Last season was a step back for the Chargers, but many are hoping Lynn can lead a bounce back with the move to the glittering new SoFi Stadium and a new face of the franchise waiting in the wings in Justin Herbert. The head coach needs to get more out of his team between the lines though as LA has a number of impact players when healthy.
Warm to the Touch
Vic Fangio (Denver Broncos)
John Elway has only had one coach last longer than two seasons during his tenure in charge, and Year 2 will be likewise critical for Fangio. The team has loaded up during the draft to help QB Drew Lock, and for all the good Fangio does on the defensive side of the ball, there will be questions is a more offensive-minded coach should be given the reigns if the team gets off to another slow start.
Matt Nagy (Chicago Bears)
We'll see if Nagy can stick around in the Windy City by game-planning for Nick Foles instead of around Mitchell Trubisky's flaws, depending on which one wins the job in training camp. The Bears had a lot go off the rails a year ago but still finished 8-8, so there is still time for things to turn around.
Bill O'Brien (Houston Texans)
O'Brien has near-total control in Houston, but if things go off the rails in 2020 and another early playoff exit (or worse) beckons, ownership might have to make a change for change's sake. The unpopular DeAndre Hopkins trade didn't help the situation ahead of a critical time for the franchise.
Adam Gase (New York Jets)
Gase has only finished above .500 once in his career and now will have to deal with working under a new GM who didn't hire him. The roster has started to turn over, but it didn't help either that the head coach couldn't smooth things over in the Jamal Adams situation. The offense has not produced the desired gains you would have hoped when Gase got the job, so his work Sam Darnold could help determine his fate this season.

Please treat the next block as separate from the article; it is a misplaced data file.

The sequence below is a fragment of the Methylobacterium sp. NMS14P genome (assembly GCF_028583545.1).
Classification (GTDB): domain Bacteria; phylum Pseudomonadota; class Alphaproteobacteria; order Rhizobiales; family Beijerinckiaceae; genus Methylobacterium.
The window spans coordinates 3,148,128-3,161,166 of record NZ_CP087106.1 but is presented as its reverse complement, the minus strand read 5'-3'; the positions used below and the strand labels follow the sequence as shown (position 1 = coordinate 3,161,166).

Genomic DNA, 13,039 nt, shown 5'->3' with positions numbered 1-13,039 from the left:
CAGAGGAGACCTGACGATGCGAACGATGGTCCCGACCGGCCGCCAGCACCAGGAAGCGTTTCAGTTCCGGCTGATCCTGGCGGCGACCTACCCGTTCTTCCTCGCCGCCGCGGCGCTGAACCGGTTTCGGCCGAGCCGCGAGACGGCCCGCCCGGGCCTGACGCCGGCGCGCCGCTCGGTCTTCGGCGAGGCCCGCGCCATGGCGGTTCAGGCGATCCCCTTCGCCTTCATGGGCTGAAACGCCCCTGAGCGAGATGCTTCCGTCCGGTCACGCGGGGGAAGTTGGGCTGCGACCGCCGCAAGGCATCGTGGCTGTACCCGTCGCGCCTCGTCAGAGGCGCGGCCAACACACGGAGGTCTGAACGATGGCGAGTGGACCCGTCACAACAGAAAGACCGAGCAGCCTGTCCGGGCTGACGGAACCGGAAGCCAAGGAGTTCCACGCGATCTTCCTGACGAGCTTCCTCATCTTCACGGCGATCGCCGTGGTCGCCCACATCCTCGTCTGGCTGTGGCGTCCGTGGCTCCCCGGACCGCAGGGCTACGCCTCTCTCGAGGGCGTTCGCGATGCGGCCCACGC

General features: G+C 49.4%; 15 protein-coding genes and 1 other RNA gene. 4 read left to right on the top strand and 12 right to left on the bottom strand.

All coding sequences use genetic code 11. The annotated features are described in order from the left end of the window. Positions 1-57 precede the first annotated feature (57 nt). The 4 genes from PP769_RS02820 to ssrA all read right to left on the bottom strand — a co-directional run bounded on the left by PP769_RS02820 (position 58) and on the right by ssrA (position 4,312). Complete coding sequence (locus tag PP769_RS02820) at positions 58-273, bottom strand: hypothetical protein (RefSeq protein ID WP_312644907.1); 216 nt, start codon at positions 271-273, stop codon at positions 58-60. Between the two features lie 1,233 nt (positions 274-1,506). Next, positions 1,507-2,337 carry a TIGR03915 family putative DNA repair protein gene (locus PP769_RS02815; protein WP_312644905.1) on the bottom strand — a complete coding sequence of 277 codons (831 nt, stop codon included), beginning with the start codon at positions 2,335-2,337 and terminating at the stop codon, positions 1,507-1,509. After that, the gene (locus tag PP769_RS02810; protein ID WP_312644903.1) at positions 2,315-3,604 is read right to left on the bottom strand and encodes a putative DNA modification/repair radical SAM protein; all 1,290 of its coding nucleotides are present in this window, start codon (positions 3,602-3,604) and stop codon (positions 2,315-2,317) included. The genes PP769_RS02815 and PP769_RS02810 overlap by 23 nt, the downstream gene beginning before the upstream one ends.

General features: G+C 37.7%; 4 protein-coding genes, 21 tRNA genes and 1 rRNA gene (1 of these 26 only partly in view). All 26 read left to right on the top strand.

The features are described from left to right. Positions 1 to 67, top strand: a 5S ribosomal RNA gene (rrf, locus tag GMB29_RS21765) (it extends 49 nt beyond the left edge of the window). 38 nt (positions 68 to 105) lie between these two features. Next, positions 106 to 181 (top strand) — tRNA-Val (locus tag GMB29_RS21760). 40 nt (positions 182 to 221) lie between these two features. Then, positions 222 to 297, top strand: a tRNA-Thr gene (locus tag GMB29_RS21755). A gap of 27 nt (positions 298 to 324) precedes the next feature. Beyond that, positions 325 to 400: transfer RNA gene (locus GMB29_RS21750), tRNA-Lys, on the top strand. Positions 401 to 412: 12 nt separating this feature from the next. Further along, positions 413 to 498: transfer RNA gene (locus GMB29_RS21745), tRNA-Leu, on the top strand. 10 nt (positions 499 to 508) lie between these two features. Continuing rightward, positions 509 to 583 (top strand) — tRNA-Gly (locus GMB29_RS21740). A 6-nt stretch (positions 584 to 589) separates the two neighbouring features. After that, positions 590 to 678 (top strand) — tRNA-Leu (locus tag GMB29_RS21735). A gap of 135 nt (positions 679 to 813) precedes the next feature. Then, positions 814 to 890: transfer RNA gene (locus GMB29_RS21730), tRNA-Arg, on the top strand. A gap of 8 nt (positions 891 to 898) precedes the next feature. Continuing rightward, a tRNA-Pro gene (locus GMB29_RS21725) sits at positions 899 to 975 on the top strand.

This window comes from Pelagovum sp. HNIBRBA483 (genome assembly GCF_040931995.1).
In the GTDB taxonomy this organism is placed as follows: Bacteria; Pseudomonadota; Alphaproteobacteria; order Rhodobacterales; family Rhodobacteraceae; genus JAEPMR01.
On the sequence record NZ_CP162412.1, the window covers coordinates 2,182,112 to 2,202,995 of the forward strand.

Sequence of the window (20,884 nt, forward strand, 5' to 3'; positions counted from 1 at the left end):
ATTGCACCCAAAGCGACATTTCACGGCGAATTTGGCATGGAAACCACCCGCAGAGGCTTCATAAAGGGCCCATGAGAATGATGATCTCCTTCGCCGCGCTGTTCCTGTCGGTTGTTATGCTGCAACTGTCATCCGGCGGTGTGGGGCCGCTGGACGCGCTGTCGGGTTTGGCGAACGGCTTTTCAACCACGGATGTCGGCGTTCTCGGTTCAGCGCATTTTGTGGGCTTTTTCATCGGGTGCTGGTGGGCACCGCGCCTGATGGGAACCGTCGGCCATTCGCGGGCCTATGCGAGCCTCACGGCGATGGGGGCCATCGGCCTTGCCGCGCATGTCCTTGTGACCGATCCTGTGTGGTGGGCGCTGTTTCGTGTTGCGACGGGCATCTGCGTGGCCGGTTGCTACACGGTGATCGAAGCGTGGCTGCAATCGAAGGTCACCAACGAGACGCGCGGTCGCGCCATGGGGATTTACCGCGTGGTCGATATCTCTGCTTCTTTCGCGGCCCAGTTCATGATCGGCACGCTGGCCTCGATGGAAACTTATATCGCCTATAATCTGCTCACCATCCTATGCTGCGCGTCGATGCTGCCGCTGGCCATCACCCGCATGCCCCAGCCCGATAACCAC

Doug Marrone (Jacksonville Jaguars)
Marrone did help bring along Gardner Minshew II out of nowhere last season, but that doesn't completely hide the fact that this team has been a mess for much of the past two years under his watch. The franchise is in a state of flux as is, and hitting the reset button again could be in the cards if Marrone gets off to a slow start.
Dan Quinn (Atlanta Falcons)
A strong second-half run helped give Quinn a reprieve from a pink slip last year, but he knows the team has to do better than the 7-9 records they've posted in back-to-back campaigns. The division is even tougher than before, but there's still a lot of talent that has underachieved on the Falcons' roster.
Matt Patricia (Detroit Lions)
The Lions faltered last season once Matthew Stafford went down with an injury, but even factoring that in, this looks like a make-or-break year for Patricia and GM Bob Quinn. With a new principal owner in place, a full house cleaning could be in the cards if the team's fortunes do not reverse quickly in 2020.
— Written by Bryan Fischer, an award-winning college football columnist and member of the Athlon Contributor Network. You can follow him from coast-to-coast on Twitter, Instagram and Snapchat at @BryanDFischer.
(Top photo courtesy of Getty Images)